One of New Delhi's most famous monuments, a mausoleum that inspired the Taj Mahal, will be officially unveiled Wednesday after a five-year refit that has seen it restored to its original form.
Humayan's Tomb, completed in 1570 by the Islamic Mughal dynasty that ruled most of northern India for more than three centuries, is a UNESCO World Heritage site and one of the biggest draws for visitors to the Indian capital.
About 1500 craftsmen have worked on the tomb and its onion-shaped white dome since 2008, restoring it to its 16th-century glory in a project funded largely by the Aga Khan Trust.
Project director Ratish Nanda said the work had relied on India's rich but increasingly neglected craft industry, while occasionally requiring imported skills for tasks such as traditional plaster and tile-making.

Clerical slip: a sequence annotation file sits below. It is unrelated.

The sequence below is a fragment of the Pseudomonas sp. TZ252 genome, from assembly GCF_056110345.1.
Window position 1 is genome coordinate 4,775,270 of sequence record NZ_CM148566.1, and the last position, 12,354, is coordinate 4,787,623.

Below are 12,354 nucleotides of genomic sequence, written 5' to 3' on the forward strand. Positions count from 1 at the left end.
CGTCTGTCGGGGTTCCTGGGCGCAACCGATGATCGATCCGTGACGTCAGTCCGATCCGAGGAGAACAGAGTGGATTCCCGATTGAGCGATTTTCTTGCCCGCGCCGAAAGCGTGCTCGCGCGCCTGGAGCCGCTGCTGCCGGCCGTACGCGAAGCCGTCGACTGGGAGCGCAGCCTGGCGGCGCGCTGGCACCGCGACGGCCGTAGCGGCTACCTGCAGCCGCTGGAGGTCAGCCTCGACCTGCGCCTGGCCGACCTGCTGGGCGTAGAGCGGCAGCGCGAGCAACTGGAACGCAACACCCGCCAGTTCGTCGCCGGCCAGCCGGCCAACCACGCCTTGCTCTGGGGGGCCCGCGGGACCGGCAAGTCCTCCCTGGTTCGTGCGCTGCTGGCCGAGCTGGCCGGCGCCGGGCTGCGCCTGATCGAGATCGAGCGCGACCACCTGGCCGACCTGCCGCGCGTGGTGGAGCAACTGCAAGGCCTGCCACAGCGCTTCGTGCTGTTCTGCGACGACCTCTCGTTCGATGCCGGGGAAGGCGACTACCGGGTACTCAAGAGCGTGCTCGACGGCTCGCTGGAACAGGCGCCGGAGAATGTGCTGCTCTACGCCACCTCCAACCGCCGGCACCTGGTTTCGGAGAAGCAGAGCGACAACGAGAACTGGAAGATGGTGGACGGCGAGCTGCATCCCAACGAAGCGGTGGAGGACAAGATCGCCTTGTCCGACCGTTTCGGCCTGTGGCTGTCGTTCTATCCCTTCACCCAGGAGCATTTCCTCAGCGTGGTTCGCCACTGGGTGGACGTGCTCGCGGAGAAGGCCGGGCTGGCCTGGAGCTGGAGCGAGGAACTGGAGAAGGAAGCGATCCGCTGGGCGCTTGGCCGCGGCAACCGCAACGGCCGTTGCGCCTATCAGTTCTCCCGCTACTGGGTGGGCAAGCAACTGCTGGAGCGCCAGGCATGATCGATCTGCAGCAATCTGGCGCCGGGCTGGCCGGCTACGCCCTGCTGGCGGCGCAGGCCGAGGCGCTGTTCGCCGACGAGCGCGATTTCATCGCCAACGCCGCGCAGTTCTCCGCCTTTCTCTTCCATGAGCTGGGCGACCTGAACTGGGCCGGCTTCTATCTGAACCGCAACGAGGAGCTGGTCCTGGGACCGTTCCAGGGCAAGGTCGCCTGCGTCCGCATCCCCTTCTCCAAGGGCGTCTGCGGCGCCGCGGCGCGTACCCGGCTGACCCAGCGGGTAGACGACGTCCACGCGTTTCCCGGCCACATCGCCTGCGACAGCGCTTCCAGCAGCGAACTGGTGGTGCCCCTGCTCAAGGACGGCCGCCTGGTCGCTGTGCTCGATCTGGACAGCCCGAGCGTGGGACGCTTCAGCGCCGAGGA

"Until the 18th century, Humayun's Tomb was kept in good nick. But with the decline of the Mughal empire, neglect set in," he said.
"It's a huge building and it had been badly mutilated by really inappropriate repairs."
The tomb and its gardens have been partly open to visitors during the refit. It will be inaugurated later Wednesday by Prime Minister Manmohan Singh and the Aga Khan, a Swiss-born philanthropist and Muslim spiritual leader.
"Humayan's Tomb was a stroke of genius. It is the first of the grand dynastic mausoleums that the Mughals built. There is no precedent," Nanda said. "This is the model and the precursor of the Taj Mahal."
Though the Humayan's Tomb restoration is a success story, funded by charitable donations, activists say India's own state-run Archaeological Survey of India lacks the skills and funds to inadequately care for the country's heritage.